I’m very excited to chat with Carol Goodman for this installment of What Scares You. Carol’s books are among my favorites of all time. They are filled with spooky houses, buried secrets, myth, Gothic imagery, writers and artists, and ghosts. With all that swirling around in her mind, how could this interview not be interesting? Read on to find out what scares Carol.
What is your greatest fear?
That something will happen to my daughter.
What is your earliest childhood memory of fear? Or the scariest thing you remember from childhood?
I remember when I realized that people died, specifically that my parents would die someday and that I would die someday. I would like awake at night obsessing over that, and finally the only way I could overcome my fear was to make up a story where my family and I were transported to a planet where we would all be immortal—at least, I think I included my family in this fantasy at first. Eventually it was just me who got to go live on the planet and be immortal. This fantasy was really comforting until I became a parent, and then I couldn’t resort to it because I somehow knew I wouldn’t be able to bring my child with me. What self-respecting child wants to go live on a planet with their mom?
Is there any fear you’ve overcome in your life? How has that changed you?
See above: Mortality conquered by fantasy. Also, I used to be frightened of being alone in a house, but mostly I’m not anymore.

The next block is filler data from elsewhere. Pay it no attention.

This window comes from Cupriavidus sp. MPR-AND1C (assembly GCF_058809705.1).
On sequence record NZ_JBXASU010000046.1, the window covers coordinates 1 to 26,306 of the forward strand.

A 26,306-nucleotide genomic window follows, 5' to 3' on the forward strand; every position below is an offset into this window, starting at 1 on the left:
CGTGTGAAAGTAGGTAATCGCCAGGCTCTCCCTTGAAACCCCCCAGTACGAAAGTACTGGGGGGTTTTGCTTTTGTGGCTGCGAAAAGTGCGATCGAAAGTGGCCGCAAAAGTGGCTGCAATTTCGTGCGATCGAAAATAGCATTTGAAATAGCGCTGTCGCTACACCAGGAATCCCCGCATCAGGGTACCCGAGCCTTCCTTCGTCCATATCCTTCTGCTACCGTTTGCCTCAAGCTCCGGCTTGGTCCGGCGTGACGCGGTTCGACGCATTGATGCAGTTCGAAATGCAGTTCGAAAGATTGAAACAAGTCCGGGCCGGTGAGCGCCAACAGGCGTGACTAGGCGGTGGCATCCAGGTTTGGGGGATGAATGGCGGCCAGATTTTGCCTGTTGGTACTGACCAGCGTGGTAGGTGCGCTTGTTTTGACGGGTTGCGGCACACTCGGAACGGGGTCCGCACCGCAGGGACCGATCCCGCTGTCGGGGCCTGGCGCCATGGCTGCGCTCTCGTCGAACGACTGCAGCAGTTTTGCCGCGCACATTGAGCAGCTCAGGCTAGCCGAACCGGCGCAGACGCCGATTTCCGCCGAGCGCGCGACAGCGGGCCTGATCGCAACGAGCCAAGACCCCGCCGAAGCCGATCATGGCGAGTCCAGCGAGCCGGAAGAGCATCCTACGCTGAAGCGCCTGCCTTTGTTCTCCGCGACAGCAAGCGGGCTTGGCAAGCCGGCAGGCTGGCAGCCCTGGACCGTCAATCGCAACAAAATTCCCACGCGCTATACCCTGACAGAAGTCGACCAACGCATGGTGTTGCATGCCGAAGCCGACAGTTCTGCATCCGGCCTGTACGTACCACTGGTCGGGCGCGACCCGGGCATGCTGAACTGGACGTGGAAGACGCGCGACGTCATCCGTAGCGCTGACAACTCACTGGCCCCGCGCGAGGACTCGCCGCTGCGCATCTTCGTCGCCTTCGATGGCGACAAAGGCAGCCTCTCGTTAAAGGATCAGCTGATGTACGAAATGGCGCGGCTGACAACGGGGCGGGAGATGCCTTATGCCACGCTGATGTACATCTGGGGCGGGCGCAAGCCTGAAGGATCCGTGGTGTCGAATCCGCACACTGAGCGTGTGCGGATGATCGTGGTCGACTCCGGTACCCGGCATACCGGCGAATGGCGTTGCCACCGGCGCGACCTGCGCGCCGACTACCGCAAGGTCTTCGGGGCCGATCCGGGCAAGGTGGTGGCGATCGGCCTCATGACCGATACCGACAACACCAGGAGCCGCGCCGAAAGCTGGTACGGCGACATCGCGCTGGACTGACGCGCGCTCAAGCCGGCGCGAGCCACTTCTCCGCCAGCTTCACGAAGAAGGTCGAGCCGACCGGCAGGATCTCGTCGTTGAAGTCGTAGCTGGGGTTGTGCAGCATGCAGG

What is your weirdest fear?
None of my fears seem weird.
Do you believe in ghosts?
My daughter recently answered this question with: “I don’t believe in ghosts, but I am afraid of them.” I love ghost stories, but if I actually saw a ghost, I’d completely lose it.
What is your favorite urban legend?
I remember hearing “The Claw” when I was a teenager and being terrified that I’d be out parking with my date and hear that scritch-scritch-scritch on the roof. There was a version of it, too, where the woman is driving and people are pointing at her car with horrified faces and when she gets home she realizes there’s a madman on her roof—or maybe a corpse? That terrified me because of the idea that other people could see the danger you were in but you couldn’t.
Do you have a recurring nightmare?
For years I had the classic school anxiety nightmare in which you are sitting down for an exam and realize you’ve forgotten to come to the class all semester, only in my version the exam would be in my Greek class (I took Greek for two years in college) and my Greek teacher Mr. Day would be towering over me like Zeus, brandishing a lightning bolt, and the exam would be in Sanskrit.
How do you deal with fear?
I make up a story that’s even worse than the thing I’m afraid of, and then I write that story. For example, when I was in my early thirties I’d separated from my husband and gone to live at my parents’ house with my two-year-old daughter. I was afraid that my life was over, that I’d have to live with my parents forever, and that my soon-to-be-ex-husband would kidnap my daughter. So I thought: this could be worse; what if I hadn’t had my parents to come home to? So I made up a story about a woman in similar circumstances who takes a job at her former boarding school so that she’ll have housing and childcare. The only thing she has to worry about is the vengeful figure from her past wielding an ice-pike. Somehow I found this comforting, and it was the origin of my first novel, The Lake of Dead Languages.